Use internal communication tools built to bypass email, a channel which is overused and often fails to get important messages across. Collate general news and updates in an easy-to-read, internal newsletter.

Set internal communications messages up so that they recur or even stay on screen until employees have seen and acted on the information. This is particularly helpful for updates that need to be read.

Monitor readership to gauge whether staff are aware of your messages and reading your materials. Ensure your communication channels allow you to report on who has or has not opened the full message and clicked on the links that it contains. That way, you know exactly who has seen what.

Repetition, repetition, repetition. Ensure you repeat important communications to staff so that messages are read and understood, without becoming ‘wallpaper’.

change comms newsletter

5. Be Visible, Honest, and Open

No news is good news? For your employees, it’s rarely the case – and certainly not in a recession.

It’s essential to use face-to-face effectively. An RSVP invitation tool is a meeting request tool for getting the best out of events like employee briefings or CEO roadshows.

It's particularly useful in uncertain times when communicating in smaller interactive groups is important. The targeted pop-up format and recurrence options help ensure that employees come along and participate in these sessions.

Use video tools if face-to-face leadership communication is not possible. Credibility, conviction, and passion are best conveyed visually. When a face-to-face leadership communication is impossible, use video to let staff see the commitment and intent in your senior leaders’ eyes (and hear the passion in their voices).

Deliver video to the desktops of the employees you select, prompting them to watch the video and encouraging them to click through to a discussion forum or intranet pages for further information.

staff opinion survey

6. Use Two-Way Internal Communications Channels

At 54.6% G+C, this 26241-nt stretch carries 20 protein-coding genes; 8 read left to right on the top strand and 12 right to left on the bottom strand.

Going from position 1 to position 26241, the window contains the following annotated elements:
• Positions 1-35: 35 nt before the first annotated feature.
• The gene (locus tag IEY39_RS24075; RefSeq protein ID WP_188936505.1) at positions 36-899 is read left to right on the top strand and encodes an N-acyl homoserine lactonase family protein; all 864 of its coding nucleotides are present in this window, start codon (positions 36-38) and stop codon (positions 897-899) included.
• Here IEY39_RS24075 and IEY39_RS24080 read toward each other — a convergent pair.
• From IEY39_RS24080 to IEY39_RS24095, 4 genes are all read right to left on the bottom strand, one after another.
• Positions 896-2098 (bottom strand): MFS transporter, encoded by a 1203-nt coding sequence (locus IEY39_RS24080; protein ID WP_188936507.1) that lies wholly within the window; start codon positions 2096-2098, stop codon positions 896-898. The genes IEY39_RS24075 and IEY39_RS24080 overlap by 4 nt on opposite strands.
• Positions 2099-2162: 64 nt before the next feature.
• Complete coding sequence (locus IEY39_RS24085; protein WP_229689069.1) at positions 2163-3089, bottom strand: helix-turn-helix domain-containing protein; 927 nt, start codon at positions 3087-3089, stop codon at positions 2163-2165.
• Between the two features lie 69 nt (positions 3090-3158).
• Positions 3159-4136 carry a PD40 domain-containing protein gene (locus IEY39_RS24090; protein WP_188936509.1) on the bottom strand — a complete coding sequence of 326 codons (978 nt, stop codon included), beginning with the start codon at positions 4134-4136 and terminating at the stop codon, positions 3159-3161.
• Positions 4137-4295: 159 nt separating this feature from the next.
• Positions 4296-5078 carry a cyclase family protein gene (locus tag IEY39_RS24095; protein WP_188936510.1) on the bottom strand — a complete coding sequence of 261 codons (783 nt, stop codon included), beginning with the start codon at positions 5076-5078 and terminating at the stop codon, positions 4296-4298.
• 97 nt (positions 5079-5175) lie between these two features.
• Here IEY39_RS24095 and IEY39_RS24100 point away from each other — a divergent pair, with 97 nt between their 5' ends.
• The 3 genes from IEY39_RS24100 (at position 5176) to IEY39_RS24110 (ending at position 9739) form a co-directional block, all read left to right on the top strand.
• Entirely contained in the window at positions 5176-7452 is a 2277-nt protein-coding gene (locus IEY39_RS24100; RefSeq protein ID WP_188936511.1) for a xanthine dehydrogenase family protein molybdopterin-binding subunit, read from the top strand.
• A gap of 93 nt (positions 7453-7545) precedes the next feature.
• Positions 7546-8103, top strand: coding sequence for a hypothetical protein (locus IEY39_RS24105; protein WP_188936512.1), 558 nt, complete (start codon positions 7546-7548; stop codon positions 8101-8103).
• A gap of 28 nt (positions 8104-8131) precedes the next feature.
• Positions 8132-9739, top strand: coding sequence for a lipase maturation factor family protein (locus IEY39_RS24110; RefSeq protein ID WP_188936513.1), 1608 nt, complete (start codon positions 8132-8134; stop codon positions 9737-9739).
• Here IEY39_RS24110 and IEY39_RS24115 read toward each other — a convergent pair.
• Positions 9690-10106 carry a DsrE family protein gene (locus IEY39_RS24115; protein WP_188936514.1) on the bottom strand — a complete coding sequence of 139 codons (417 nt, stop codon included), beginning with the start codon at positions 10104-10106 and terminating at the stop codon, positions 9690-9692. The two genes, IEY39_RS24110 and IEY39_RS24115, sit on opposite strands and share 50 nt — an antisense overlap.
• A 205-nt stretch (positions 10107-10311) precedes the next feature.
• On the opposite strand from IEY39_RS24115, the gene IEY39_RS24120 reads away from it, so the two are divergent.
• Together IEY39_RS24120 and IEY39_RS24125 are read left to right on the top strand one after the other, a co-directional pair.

There are a range of initiatives organizations can consider to create and maintain a two-way dialogue with employees.

Solicit feedback - Run open staff surveys, promoted via an interactive screensaver message or on the intranet, to give employees a voice and keep lines of communication open. Review employee feedback and collect suggestions for improvement.

A CEO or senior manager blog – This can act as an ongoing ‘town hall meeting’. The direct, informal nature of blogs appeals to many employees and encourages them to approach their senior team with questions and comments.

Employee discussion forums - These can provide a way for staff to explore ideas and provide feedback. They can also help to gauge the feeling within the organization. Just the type of questions being asked (eg. “Is my job safe?” versus “What career opportunities are there?”) give a good indication of how people are feeling.

Q&A discussion forums - These can be a real asset for employees to get quick answers. Ensure moderator(s) receive an alert when a new question is posted. Questions can be tagged to become part of an evolving, searchable repository of knowledge. It can also save time constructing FAQs ahead of an announcement, and the questions evolve quickly based on real needs rather than predictions.

Address rumors - If you are brave enough, consider setting up an employee discussion forum as a ‘rumor mill’ to let staff post any rumors they are hearing anonymously. Bringing them out into the open lets you address them quickly.


SnapComms tools provide a range of moderation options and are highly secure, which can reduce any concern of leaks outside the organization. Find out more about how SnapComms can help improve communication during an economic downturn.

Internal Communications